Of Switchel and Shrub

Let’s talk about beverages. Water is life. It’s wonderful, but sometimes it’s a little plain and boring. Commercial soda is full of high-fructose corn syrup and who knows what other poisonous chemicals and preservatives. Coffee is sumptuous, but I don’t want to be constantly wired. Something like a cocktail might be nice, but I don’t drink alcohol. Fruit juices are tasty, but I’m trying to limit the amount of sugar I consume. What is a seeker of taste to do?

I’m on a quest to create modern versions of old-world tonic beverages—switchel, shrub, amuse bouche, tonic. My guiding principle is to use natural, minimally-processed, and healthful ingredients.

Water
Cold water is nice, but…

Start with the basics

I’ve been juicing a lot of lemons lately. The vitamin C they contain is beneficial, and they taste so good.

Fresh Lemons
Fresh lemons

I’m also a big fan of these three roots: ginger, onions, and garlic. Turmeric (not pictured) is nice, too.

Back to My Roots
Getting back to my roots

Put it all together

Here is some gingerade I made by boiling some chopped fresh ginger in water, then straining it through a coffee filter and sweetening it lightly with honey. It’s refreshing either hot or cold. Sometimes I’ll make a brew using various combinations of the aforementioned roots.

Fresh Gingerade
Fresh gingerade

Every week I juice about six or seven lemons, add the juice to a glass jar, top it off with apple cider vinegar, shake it up, and put it in the refrigerator. Both of these liquids are surprisingly sweet on their own, so no extra sweetener is required. I start my day by downing a few sips right from the jar. Occasionally I’ll cut it with a little bit of water or plain seltzer.

Vinegar and Lemon
Apple cider vinegar and fresh lemon juice

Commercial alternatives

My initial inspiration for this flavor-quest came from the discovery of a few products I liked, that I found at my local greengrocer. Fire Cider is not for the weak of stomach. It’s hot! It contains the juices of peppers, lemons, garlic, onions, and other spices in a base of apple cider vinegar. It’s also not cheap, so I figured it would be more economical to make something comparable on my own.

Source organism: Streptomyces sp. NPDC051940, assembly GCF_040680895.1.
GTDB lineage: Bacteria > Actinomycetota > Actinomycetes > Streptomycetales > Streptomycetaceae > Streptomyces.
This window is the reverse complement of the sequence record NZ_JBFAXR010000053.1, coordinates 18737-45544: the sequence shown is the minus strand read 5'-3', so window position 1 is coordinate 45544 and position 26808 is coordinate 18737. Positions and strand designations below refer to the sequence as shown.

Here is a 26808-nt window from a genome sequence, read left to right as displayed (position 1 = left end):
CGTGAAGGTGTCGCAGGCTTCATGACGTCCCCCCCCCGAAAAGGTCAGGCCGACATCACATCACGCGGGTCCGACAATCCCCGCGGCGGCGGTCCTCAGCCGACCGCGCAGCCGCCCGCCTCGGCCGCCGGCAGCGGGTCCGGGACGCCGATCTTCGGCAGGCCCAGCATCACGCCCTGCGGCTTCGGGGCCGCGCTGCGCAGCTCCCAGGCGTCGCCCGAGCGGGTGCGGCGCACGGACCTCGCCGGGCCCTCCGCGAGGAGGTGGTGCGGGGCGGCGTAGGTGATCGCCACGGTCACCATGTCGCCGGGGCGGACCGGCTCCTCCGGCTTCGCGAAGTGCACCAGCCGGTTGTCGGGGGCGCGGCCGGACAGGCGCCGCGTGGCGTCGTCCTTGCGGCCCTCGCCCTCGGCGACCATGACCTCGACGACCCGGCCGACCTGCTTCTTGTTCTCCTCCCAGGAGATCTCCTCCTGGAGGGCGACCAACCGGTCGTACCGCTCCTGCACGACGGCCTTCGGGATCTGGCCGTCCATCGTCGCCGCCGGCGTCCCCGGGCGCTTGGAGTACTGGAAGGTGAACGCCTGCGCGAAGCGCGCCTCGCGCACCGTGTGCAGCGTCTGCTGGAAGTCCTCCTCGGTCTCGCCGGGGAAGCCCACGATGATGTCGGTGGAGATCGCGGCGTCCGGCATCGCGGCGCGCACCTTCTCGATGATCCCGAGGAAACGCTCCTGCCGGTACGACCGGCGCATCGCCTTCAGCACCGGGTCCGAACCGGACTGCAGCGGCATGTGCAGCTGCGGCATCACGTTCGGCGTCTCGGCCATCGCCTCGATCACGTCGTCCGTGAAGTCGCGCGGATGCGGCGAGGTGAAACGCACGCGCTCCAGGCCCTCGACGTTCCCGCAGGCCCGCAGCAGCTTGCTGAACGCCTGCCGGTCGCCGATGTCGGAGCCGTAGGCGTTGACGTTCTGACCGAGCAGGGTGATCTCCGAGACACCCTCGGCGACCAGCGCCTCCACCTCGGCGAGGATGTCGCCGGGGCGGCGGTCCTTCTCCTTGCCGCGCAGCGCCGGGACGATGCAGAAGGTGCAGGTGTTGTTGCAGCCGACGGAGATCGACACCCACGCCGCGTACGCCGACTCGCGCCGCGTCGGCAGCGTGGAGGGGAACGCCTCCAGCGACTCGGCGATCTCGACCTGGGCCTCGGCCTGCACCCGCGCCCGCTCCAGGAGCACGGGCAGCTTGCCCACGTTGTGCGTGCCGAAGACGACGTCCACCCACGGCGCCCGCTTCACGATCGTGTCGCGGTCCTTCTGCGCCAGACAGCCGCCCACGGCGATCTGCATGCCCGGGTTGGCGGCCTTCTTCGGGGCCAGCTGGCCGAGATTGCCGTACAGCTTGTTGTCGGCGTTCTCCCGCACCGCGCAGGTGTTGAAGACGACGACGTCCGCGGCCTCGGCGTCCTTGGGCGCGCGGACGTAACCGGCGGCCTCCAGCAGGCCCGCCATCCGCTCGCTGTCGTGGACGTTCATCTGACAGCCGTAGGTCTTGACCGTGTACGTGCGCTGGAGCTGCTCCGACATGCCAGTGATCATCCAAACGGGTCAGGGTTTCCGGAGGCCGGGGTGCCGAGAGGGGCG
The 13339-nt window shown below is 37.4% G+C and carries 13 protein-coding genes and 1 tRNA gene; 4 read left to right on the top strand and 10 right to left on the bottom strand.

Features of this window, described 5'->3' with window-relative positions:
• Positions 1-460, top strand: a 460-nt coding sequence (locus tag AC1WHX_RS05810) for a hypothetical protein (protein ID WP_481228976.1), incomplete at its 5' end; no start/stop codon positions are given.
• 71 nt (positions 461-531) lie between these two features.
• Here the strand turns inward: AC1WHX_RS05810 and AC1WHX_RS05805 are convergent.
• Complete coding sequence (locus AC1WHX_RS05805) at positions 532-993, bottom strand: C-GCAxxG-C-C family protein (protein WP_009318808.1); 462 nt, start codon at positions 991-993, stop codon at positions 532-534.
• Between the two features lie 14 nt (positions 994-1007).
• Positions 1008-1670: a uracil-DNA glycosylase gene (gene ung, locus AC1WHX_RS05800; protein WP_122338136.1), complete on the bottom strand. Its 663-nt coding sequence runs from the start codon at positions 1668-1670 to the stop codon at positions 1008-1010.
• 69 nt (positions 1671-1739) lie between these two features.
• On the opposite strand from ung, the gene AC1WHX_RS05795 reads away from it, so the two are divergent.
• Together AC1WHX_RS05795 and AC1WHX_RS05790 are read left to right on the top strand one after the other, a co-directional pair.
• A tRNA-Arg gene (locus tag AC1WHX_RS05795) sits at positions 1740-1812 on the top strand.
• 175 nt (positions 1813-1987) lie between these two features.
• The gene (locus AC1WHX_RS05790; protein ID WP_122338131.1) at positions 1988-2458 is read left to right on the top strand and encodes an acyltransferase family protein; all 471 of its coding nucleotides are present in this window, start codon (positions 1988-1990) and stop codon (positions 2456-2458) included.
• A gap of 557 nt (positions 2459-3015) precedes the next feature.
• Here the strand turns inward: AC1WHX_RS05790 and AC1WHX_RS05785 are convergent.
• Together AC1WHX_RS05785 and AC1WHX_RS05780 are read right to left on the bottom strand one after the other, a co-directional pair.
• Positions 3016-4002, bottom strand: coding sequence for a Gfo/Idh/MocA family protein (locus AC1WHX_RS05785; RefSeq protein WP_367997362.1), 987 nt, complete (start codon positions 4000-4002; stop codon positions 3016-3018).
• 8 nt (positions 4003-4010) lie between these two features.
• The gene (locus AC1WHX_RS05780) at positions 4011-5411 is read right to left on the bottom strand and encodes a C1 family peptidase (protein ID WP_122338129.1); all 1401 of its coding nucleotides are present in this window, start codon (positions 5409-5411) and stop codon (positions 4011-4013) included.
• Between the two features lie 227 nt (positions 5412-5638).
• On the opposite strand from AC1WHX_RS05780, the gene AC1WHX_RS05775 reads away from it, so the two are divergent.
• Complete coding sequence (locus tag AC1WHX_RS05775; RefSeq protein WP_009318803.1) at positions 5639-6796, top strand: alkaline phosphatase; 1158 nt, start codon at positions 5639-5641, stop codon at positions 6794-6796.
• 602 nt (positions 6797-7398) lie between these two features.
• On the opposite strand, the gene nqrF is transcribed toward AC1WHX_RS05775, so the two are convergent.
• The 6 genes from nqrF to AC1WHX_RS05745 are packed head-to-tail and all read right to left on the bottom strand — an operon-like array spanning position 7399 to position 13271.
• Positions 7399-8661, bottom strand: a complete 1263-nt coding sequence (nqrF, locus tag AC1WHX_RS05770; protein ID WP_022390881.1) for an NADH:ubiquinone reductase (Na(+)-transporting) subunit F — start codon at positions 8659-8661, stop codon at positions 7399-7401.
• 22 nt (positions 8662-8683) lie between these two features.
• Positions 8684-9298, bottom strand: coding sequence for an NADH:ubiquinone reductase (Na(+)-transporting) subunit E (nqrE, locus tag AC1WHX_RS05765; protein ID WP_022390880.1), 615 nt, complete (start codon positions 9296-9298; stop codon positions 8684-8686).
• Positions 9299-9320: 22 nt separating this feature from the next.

Fire Cider
Fire Cider

Switchel—which contains apple cider vinegar and ginger—is a tasty treat. But there’s a fair amount of sugar added, so I don’t indulge in this very often.

Cide Road Blueberry Switchel
Cide Road organic switchel

And then there’s coffee

This doesn’t need much elaboration. It’s a daily staple, but the older I get, the more I find that I want just one really good cup in the morning, before moving on to tea and other drinks throughout the day. Neither my stomach nor my nerves can handle office-grade swill any more. I buy green coffee beans (seeds of the coffee cherry, technically) and roast them myself at home.

Of all the variables in coffee making (freshness of roast, bean origin, preparation technique, darkness of roast), I’ve found freshness of roast to be the most important in terms of the flavor and “aliveness” of the coffee.

Personally I like to mix half Ethiopian Yirgacheffe beans and half Columbian beans. I roast them just shy of the oily stage. Pretty dark, but still “dry.”

How about you? What are your favorite homemade beverages?

In Praise of Mr. Chickadee

A great resource for do-it-yourselfers (or those who would like to be)

Have you ever wondered how people made things in the olden days before we had power tools, die casting, injection moulding, 3D printing, sheet metal stamping, or robot welding? Well wonder no more, because Mr. Chickadee will show you.

I’ve fallen in love with—and subscribed to—his YouTube channel, which features episodes on how to make all manner of things from split stones, forged metal strap hinges, door latches, and masonry heaters, to entire systems like a timber frame workshop built entirely by hand. There’s also a blog that features some thoughtful writing and photographs, but there’s something magical and mesmerizing about watching the process unfold before your eyes in the movie format. His carpentry skills are exquisite.

Sometimes content on YouTube can be hit-or-miss, but this channel’s production values really shine, and mirror the fine craftsmanship of the work being documented. The films are beautifully composed and shot, and expertly edited. Presumably this is the work of Mrs. Chickadee, who makes appearances in several of the episodes (when she does, the camera seems to be tripod-mounted, versus hand-held). Playful cameo appearances by their pets add an endearing touch.

One of the most notable features of these movies is the lack of background music or verbal narration. All you get are the stoic sounds of the work being done, set against a meditative backdrop of natural sounds like rain, crickets, birds, etc. At first this can be a little disorienting if you have no idea what is being done and are looking for answers in familiar written or verbal form. But if you are able, be patient, learn to trust your eyes and to absorb the information visually. Mr. Chickadee will not let you down. Onward to self-reliance!